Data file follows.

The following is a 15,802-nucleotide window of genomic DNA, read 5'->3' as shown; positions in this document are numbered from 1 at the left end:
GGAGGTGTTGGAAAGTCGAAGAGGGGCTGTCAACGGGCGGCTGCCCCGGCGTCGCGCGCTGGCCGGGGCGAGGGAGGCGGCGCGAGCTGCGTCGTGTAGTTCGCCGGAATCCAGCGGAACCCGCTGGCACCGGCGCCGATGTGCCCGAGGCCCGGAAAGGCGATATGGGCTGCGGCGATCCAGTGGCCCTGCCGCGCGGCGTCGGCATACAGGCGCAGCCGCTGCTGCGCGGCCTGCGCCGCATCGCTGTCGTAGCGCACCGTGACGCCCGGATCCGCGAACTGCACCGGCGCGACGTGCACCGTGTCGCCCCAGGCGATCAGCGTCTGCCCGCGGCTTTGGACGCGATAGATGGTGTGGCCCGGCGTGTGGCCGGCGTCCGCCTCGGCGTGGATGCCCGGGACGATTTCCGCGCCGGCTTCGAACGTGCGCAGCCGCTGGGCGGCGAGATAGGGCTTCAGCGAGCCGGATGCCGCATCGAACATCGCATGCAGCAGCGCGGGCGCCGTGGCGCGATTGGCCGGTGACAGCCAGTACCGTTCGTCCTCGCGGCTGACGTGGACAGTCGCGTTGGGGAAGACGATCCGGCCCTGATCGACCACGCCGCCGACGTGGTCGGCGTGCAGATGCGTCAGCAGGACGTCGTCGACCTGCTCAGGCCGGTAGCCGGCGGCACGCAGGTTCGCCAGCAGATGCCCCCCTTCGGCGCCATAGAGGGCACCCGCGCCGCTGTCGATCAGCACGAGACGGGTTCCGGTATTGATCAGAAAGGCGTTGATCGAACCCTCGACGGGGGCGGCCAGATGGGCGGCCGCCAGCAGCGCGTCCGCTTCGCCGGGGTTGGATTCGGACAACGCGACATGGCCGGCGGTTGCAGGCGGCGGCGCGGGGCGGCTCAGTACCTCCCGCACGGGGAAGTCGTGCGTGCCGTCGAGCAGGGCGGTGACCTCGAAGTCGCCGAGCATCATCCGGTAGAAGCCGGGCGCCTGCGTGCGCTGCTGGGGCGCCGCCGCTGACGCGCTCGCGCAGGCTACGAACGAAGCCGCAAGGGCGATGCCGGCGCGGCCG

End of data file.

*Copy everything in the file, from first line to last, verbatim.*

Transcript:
The following is a 15,802-nucleotide window of genomic DNA, read 5'->3' as shown; positions in this document are numbered from 1 at the left end:
GGAGGTGTTGGAAAGTCGAAGAGGGGCTGTCAACGGGCGGCTGCCCCGGCGTCGCGCGCTGGCCGGGGCGAGGGAGGCGGCGCGAGCTGCGTCGTGTAGTTCGCCGGAATCCAGCGGAACCCGCTGGCACCGGCGCCGATGTGCCCGAGGCCCGGAAAGGCGATATGGGCTGCGGCGATCCAGTGGCCCTGCCGCGCGGCGTCGGCATACAGGCGCAGCCGCTGCTGCGCGGCCTGCGCCGCATCGCTGTCGTAGCGCACCGTGACGCCCGGATCCGCGAACTGCACCGGCGCGACGTGCACCGTGTCGCCCCAGGCGATCAGCGTCTGCCCGCGGCTTTGGACGCGATAGATGGTGTGGCCCGGCGTGTGGCCGGCGTCCGCCTCGGCGTGGATGCCCGGGACGATTTCCGCGCCGGCTTCGAACGTGCGCAGCCGCTGGGCGGCGAGATAGGGCTTCAGCGAGCCGGATGCCGCATCGAACATCGCATGCAGCAGCGCGGGCGCCGTGGCGCGATTGGCCGGTGACAGCCAGTACCGTTCGTCCTCGCGGCTGACGTGGACAGTCGCGTTGGGGAAGACGATCCGGCCCTGATCGACCACGCCGCCGACGTGGTCGGCGTGCAGATGCGTCAGCAGGACGTCGTCGACCTGCTCAGGCCGGTAGCCGGCGGCACGCAGGTTCGCCAGCAGATGCCCCCCTTCGGCGCCATAGAGGGCACCCGCGCCGCTGTCGATCAGCACGAGACGGGTTCCGGTATTGATCAGAAAGGCGTTGATCGAACCCTCGACGGGGGCGGCCAGATGGGCGGCCGCCAGCAGCGCGTCCGCTTCGCCGGGGTTGGATTCGGACAACGCGACATGGCCGGCGGTTGCAGGCGGCGGCGCGGGGCGGCTCAGTACCTCCCGCACGGGGAAGTCGTGCGTGCCGTCGAGCAGGGCGGTGACCTCGAAGTCGCCGAGCATCATCCGGTAGAAGCCGGGCGCCTGCGTGCGCTGCTGGGGCGCCGCCGCTGACGCGCTCGCGCAGGCTACGAACGAAGCCGCAAGGGCGATGCCGGCGCGGCCG